Determination of relative damage of asphalt pavement from reduced tire contact area

Considering the traditional contact area which is a full circular contact area without any tread, in the current pavement design procedure, there is an extreme overestimation of contact area and hence extreme underestimation of the real contact stress. Since the relationship between the contact stress and pavement damage is not linear but exponential, even a trivial difference between tire contact areas leads to significant difference in terms of induced pavement damage. This study was conducted to quantify the relative damage caused by realistic tire–pavement contact area with respect to the full contact area. Therefore, permanent deformation profiles of different contact areas at three tire load groups were obtained using an in-house Rotary Compactor and Wheel Tracker equipment and the relative damage analyses were done between tires with and without tread from various aspects. These aspects include operational life reduction ratio, rutting rate, linear and nonlinear relative damage concepts. It was concluded that on average real tires with tread cause 57% reduction in the operational life. In average, real tires with tread induce 1.23 times more mm per cycle. Based on linear relative damage analysis, in average, real tires with tread are 2.6 times more damaging. Furthermore, nonlinear relative damage analyses indicate that real tires with tread induce about three times more rutting compared to the worn-out control tread.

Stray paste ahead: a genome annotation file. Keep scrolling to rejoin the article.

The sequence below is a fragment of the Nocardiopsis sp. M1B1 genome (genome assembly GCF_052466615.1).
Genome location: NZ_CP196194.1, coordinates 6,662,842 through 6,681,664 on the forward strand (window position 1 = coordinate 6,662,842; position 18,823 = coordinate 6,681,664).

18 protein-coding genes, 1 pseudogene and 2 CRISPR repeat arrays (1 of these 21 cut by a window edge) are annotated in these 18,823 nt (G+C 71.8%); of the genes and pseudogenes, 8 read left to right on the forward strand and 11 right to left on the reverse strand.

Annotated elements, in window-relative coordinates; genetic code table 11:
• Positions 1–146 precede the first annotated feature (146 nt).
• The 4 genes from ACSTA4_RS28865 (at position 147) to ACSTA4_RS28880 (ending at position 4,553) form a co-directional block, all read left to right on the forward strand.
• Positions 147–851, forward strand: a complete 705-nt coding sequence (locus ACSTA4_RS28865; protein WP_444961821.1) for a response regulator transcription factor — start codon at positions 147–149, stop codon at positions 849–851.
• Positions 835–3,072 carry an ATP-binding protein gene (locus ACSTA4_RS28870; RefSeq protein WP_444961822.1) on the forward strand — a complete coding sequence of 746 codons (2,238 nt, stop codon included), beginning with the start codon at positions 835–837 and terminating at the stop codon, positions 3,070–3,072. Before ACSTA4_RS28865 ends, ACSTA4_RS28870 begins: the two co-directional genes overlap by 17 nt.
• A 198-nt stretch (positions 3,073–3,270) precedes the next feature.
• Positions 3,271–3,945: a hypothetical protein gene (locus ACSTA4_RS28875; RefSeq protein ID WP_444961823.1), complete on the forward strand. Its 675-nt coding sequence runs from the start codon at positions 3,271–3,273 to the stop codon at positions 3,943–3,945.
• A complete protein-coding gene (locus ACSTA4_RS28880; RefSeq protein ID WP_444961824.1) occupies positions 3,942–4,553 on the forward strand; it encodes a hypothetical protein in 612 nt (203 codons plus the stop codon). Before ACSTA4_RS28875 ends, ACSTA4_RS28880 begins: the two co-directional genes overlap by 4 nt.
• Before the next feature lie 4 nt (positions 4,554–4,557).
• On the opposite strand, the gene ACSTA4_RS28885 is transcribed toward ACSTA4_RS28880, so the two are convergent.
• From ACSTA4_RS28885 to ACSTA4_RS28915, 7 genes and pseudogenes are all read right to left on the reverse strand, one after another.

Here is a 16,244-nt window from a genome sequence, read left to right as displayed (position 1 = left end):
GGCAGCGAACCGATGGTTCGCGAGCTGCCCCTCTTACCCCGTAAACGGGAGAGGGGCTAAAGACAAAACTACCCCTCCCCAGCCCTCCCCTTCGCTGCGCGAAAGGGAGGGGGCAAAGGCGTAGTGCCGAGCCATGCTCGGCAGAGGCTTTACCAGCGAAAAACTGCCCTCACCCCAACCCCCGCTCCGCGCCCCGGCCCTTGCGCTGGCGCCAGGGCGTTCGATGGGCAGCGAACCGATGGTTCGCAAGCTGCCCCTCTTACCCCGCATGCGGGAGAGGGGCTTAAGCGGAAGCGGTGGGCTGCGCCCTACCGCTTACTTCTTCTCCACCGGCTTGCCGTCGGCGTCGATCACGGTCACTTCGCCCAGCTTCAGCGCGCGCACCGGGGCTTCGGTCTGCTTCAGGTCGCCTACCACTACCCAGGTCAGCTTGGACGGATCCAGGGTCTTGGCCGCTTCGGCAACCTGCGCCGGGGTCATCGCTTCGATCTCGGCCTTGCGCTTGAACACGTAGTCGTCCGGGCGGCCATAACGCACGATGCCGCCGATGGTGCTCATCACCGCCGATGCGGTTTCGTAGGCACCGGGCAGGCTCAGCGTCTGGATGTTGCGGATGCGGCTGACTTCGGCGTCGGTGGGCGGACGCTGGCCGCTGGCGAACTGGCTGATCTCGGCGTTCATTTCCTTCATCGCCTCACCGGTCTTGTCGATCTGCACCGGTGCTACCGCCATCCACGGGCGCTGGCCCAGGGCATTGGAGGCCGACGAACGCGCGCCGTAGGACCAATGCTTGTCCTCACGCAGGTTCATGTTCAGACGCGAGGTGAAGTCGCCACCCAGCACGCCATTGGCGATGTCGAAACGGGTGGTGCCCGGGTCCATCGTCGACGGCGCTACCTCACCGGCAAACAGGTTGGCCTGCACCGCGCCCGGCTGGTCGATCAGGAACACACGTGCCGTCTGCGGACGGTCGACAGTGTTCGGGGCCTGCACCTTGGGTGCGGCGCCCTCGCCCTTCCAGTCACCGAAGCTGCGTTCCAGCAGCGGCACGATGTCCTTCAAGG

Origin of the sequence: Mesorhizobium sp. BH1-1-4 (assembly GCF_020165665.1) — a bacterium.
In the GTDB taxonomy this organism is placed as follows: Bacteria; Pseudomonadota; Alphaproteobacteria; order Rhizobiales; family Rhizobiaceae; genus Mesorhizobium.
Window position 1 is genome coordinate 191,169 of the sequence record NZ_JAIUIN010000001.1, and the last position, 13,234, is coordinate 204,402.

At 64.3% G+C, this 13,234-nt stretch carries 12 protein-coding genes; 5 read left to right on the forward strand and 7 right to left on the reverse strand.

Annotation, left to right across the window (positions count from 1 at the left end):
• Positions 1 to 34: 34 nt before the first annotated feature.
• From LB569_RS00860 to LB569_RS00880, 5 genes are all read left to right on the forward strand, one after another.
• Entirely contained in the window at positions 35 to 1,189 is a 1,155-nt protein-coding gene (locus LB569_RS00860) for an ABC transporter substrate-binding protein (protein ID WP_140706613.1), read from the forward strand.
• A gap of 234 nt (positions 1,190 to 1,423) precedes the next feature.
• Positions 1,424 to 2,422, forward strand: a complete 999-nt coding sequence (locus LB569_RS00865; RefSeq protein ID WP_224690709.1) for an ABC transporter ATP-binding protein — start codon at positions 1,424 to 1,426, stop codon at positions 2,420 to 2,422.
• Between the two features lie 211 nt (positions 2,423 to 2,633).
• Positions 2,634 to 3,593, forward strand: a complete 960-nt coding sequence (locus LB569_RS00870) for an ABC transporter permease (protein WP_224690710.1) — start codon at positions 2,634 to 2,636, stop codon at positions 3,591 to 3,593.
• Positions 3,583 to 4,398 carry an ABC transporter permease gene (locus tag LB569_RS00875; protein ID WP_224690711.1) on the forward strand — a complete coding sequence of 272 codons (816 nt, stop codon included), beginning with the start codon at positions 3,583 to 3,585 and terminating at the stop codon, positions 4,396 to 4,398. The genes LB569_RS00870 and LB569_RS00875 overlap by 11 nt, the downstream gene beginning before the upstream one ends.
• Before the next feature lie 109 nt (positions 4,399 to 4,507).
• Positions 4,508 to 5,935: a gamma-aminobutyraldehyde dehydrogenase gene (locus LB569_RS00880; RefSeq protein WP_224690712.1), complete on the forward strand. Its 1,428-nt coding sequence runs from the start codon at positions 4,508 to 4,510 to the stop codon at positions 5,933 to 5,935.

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  • English

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Filing Info

  • Accession Number: 01669032
  • Record Type: Publication
  • Files: TRIS
  • Created Date: Apr 17 2018 3:00PM